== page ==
The saint and scholar Vyasa wanted to preserve the hymns for future generations. He knew that Kali Yuga (the "Dark Age") was coming and libraries would be needed, so he wanted to compile and preserve all the existing knowledge (veda is vidya is "knowledge"). He asked his disciples to visit different sages and collect all the hymns connected with the different branches of knowledge. When the hymns had been collected, Vyasa put them together in four volumes.
Rig Veda, the first Veda, consists of verses with meter. It tells about the world and all substances in the world. It describes plants and minerals, how they are created, their purpose, and how we can work with them. It also deals with astrology, planets, cosmos, mathematics, categories, the three qualities of nature (gunas), and the five elements (tattvas). Astrology is included as one of the sciences needed for knowing material existence because all substances are connected with planets. Knowledge of Earth, sun, moon, Mars, Mercury, and Jupiter is necessary to understand banana, guava, apple, grape. We can only understand material things by seeing them as solar or lunar energy, as hot or cold, as beneficial or detrimental to life, as sun or moon. All these things are necessary for life.
The second Veda, Yajur Veda, consists of prose verses without meter. It tells how life should be organized, the role rituals play in life, how the rituals should be performed, and how they connect human to divine energy.
Sama Veda, the third Veda, contains mantras for chanting, singing, performing rituals, and praying. It was made so that people would be able to sing beautiful mantras in praise of god or to invoke god. It also contains a notation of how the mantras should be sung. About 95 percent of the mantras originate from the Rig Veda.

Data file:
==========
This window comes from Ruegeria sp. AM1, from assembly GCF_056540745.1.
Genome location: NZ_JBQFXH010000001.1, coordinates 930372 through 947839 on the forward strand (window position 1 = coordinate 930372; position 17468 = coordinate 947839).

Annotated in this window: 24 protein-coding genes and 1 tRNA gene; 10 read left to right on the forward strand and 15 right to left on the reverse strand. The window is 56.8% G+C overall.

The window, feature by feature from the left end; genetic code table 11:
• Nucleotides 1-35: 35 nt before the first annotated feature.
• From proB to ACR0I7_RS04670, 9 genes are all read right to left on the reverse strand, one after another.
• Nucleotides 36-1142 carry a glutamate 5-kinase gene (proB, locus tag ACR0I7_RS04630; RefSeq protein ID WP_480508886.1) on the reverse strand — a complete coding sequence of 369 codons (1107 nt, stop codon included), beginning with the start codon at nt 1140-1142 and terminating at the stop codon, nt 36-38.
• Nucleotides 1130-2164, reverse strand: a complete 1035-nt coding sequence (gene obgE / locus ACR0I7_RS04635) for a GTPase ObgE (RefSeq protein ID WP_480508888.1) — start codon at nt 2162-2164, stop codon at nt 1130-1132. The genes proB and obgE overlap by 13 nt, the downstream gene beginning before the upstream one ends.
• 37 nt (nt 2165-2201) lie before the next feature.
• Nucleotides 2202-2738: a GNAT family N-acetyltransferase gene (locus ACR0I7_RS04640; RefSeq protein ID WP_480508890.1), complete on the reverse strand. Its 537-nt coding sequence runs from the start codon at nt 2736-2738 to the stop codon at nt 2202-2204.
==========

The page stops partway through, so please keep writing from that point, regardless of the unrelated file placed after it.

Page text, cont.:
The fourth Veda or Atharva Veda deals with human welfare and social life. It deals with cleanliness, purification, healing, ayurveda (traditional Indian medicine), and yoga. According to this Veda, yoga was a part of ayurveda. Much later, people who learned yoga but didn't want to learn ayurveda made it a gymnastic game. They started doing up and down, headstand, bow, or serpent, this mudra or that mudra, and they made it a separate science of body culture, glamour, better movement, nice childbirth, and all kinds of things. But yoga wasn't meant for that.
By creating the four Vedas, Vyasa had done a great job. He had edited and updated all the existing knowledge and made it more accessible for people, but he was not satisfied. He knew that in Kali Yuga people would get used to dictionaries and encyclopedias, and that they would think that knowledge lives in books. He knew that people would become unsure and become slaves of other people's opinions. He knew that the amount of knowledge available would become overwhelming. For example, if you are searching for a banana and you enter a small fruit shop, you can easily select a nice banana. But if I take you to a huge shop with thousands of bananas and many other things, you will get confused and you won't know what to take. Similarly Kali Yuga presents you with billions of books on each subject. Now it has become a problem how to know which one to trust and read. Vyasa knew this kind of nonsense would come and that his books on philosophy would have little meaning because very few people would read philosophy.
When cultures grow up to a particular limit there comes a saturation point, and if there is no way to go up, they have to slide down again. In the time of the Mahabharata, people had achieved great powers by doing sadhana (spiritual practice), but many of their achievements were destroyed during and after the war that actually happened during Vyasa's life. It lasted for eighteen days, and it was like a world war because all countries sent representatives to participate in it. Vyasa realized that all the great people and their stories would be forgotten and nobody would remember how far human civilization had reached. He decided to put the stories together in the Mahabharata, which is sometimes called the fifth Veda, to tell future generations about life and to show them how unimportant things can become important and create problems.
**Contents and Sample Pages**